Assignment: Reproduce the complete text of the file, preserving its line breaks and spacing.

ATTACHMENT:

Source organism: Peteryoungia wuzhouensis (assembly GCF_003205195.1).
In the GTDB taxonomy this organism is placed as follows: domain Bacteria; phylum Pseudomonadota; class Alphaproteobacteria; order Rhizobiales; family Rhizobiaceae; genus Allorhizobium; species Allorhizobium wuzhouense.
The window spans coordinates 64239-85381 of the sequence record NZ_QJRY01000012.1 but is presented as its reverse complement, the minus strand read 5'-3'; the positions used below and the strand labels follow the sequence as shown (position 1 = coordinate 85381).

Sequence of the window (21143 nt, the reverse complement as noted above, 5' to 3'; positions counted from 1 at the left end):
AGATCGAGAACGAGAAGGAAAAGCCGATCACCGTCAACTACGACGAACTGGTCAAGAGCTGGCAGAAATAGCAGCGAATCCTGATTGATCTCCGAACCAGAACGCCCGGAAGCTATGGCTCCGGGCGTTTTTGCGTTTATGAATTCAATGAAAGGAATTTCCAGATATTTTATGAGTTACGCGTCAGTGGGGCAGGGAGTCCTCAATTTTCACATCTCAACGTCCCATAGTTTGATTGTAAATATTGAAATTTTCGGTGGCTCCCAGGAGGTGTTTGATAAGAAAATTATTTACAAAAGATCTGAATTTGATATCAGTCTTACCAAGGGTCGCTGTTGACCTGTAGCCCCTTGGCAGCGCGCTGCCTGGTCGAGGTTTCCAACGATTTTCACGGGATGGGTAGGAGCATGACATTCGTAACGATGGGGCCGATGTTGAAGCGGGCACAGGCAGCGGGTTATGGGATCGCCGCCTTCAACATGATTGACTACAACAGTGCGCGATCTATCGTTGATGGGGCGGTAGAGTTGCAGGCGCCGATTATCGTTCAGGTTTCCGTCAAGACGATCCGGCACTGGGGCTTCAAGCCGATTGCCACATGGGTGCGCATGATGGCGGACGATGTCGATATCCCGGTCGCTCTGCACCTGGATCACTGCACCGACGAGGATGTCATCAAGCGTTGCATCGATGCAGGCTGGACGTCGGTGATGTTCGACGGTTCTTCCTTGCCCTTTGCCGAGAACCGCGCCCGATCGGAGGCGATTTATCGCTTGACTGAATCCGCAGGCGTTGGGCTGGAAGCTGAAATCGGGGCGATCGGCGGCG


Source organism: Peteryoungia wuzhouensis (assembly GCF_003205195.1).
In the GTDB taxonomy this organism is placed as follows: domain Bacteria; phylum Pseudomonadota; class Alphaproteobacteria; order Rhizobiales; family Rhizobiaceae; genus Allorhizobium; species Allorhizobium wuzhouense.
The window spans coordinates 64239-85381 of the sequence record NZ_QJRY01000012.1 but is presented as its reverse complement, the minus strand read 5'-3'; the positions used below and the strand labels follow the sequence as shown (position 1 = coordinate 85381).

Sequence of the window (21143 nt, the reverse complement as noted above, 5' to 3'; positions counted from 1 at the left end):
AGATCGAGAACGAGAAGGAAAAGCCGATCACCGTCAACTACGACGAACTGGTCAAGAGCTGGCAGAAATAGCAGCGAATCCTGATTGATCTCCGAACCAGAACGCCCGGAAGCTATGGCTCCGGGCGTTTTTGCGTTTATGAATTCAATGAAAGGAATTTCCAGATATTTTATGAGTTACGCGTCAGTGGGGCAGGGAGTCCTCAATTTTCACATCTCAACGTCCCATAGTTTGATTGTAAATATTGAAATTTTCGGTGGCTCCCAGGAGGTGTTTGATAAGAAAATTATTTACAAAAGATCTGAATTTGATATCAGTCTTACCAAGGGTCGCTGTTGACCTGTAGCCCCTTGGCAGCGCGCTGCCTGGTCGAGGTTTCCAACGATTTTCACGGGATGGGTAGGAGCATGACATTCGTAACGATGGGGCCGATGTTGAAGCGGGCACAGGCAGCGGGTTATGGGATCGCCGCCTTCAACATGATTGACTACAACAGTGCGCGATCTATCGTTGATGGGGCGGTAGAGTTGCAGGCGCCGATTATCGTTCAGGTTTCCGTCAAGACGATCCGGCACTGGGGCTTCAAGCCGATTGCCACATGGGTGCGCATGATGGCGGACGATGTCGATATCCCGGTCGCTCTGCACCTGGATCACTGCACCGACGAGGATGTCATCAAGCGTTGCATCGATGCAGGCTGGACGTCGGTGATGTTCGACGGTTCTTCCTTGCCCTTTGCCGAGAACCGCGCCCGATCGGAGGCGATTTATCGCTTGACTGAATCCGCAGGCGTTGGGCTGGAAGCTGAAATCGGGGCGATCGGCGGCG